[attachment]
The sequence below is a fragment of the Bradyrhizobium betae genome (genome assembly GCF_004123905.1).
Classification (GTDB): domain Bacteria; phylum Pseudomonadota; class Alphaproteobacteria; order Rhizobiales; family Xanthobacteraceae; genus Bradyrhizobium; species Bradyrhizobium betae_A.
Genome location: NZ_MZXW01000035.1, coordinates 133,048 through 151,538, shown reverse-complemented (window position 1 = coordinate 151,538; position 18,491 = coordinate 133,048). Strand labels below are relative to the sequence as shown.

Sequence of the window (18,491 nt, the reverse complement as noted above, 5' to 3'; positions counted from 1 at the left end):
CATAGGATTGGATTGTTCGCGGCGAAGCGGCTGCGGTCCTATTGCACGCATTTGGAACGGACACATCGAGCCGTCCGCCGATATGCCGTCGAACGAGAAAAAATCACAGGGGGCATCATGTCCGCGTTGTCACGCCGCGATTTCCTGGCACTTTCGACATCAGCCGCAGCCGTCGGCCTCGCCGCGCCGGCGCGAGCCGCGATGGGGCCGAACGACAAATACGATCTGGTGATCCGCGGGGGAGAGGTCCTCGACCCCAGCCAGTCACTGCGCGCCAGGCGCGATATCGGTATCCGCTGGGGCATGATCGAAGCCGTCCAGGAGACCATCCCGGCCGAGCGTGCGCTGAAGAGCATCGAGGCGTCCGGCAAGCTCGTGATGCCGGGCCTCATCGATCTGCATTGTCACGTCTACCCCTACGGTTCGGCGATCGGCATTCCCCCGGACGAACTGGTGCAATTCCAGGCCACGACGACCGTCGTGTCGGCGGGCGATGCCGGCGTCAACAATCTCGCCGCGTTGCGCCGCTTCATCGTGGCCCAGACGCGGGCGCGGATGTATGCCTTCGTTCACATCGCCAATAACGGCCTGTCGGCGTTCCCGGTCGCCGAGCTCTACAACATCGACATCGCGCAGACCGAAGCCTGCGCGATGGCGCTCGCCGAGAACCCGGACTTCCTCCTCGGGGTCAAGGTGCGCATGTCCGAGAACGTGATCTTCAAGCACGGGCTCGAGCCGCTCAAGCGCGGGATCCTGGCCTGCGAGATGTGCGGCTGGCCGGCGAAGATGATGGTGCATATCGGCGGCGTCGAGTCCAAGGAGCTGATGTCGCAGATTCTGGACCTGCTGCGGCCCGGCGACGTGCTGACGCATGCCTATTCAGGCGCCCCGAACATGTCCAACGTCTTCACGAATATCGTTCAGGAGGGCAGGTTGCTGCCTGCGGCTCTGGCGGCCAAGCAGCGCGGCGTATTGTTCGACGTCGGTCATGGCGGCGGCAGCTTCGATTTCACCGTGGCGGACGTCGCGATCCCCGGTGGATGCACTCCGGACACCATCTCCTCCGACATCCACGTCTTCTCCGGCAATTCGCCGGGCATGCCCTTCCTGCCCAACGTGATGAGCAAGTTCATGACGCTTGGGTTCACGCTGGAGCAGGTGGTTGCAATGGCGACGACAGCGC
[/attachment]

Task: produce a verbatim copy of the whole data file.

The sequence below is a fragment of the Bradyrhizobium betae genome (genome assembly GCF_004123905.1).
Classification (GTDB): domain Bacteria; phylum Pseudomonadota; class Alphaproteobacteria; order Rhizobiales; family Xanthobacteraceae; genus Bradyrhizobium; species Bradyrhizobium betae_A.
Genome location: NZ_MZXW01000035.1, coordinates 133,048 through 151,538, shown reverse-complemented (window position 1 = coordinate 151,538; position 18,491 = coordinate 133,048). Strand labels below are relative to the sequence as shown.

Sequence of the window (18,491 nt, the reverse complement as noted above, 5' to 3'; positions counted from 1 at the left end):
CATAGGATTGGATTGTTCGCGGCGAAGCGGCTGCGGTCCTATTGCACGCATTTGGAACGGACACATCGAGCCGTCCGCCGATATGCCGTCGAACGAGAAAAAATCACAGGGGGCATCATGTCCGCGTTGTCACGCCGCGATTTCCTGGCACTTTCGACATCAGCCGCAGCCGTCGGCCTCGCCGCGCCGGCGCGAGCCGCGATGGGGCCGAACGACAAATACGATCTGGTGATCCGCGGGGGAGAGGTCCTCGACCCCAGCCAGTCACTGCGCGCCAGGCGCGATATCGGTATCCGCTGGGGCATGATCGAAGCCGTCCAGGAGACCATCCCGGCCGAGCGTGCGCTGAAGAGCATCGAGGCGTCCGGCAAGCTCGTGATGCCGGGCCTCATCGATCTGCATTGTCACGTCTACCCCTACGGTTCGGCGATCGGCATTCCCCCGGACGAACTGGTGCAATTCCAGGCCACGACGACCGTCGTGTCGGCGGGCGATGCCGGCGTCAACAATCTCGCCGCGTTGCGCCGCTTCATCGTGGCCCAGACGCGGGCGCGGATGTATGCCTTCGTTCACATCGCCAATAACGGCCTGTCGGCGTTCCCGGTCGCCGAGCTCTACAACATCGACATCGCGCAGACCGAAGCCTGCGCGATGGCGCTCGCCGAGAACCCGGACTTCCTCCTCGGGGTCAAGGTGCGCATGTCCGAGAACGTGATCTTCAAGCACGGGCTCGAGCCGCTCAAGCGCGGGATCCTGGCCTGCGAGATGTGCGGCTGGCCGGCGAAGATGATGGTGCATATCGGCGGCGTCGAGTCCAAGGAGCTGATGTCGCAGATTCTGGACCTGCTGCGGCCCGGCGACGTGCTGACGCATGCCTATTCAGGCGCCCCGAACATGTCCAACGTCTTCACGAATATCGTTCAGGAGGGCAGGTTGCTGCCTGCGGCTCTGGCGGCCAAGCAGCGCGGCGTATTGTTCGACGTCGGTCATGGCGGCGGCAGCTTCGATTTCACCGTGGCGGACGTCGCGATCCCCGGTGGATGCACTCCGGACACCATCTCCTCCGACATCCACGTCTTCTCCGGCAATTCGCCGGGCATGCCCTTCCTGCCCAACGTGATGAGCAAGTTCATGACGCTTGGGTTCACGCTGGAGCAGGTGGTTGCAATGGCGACGACAGCGC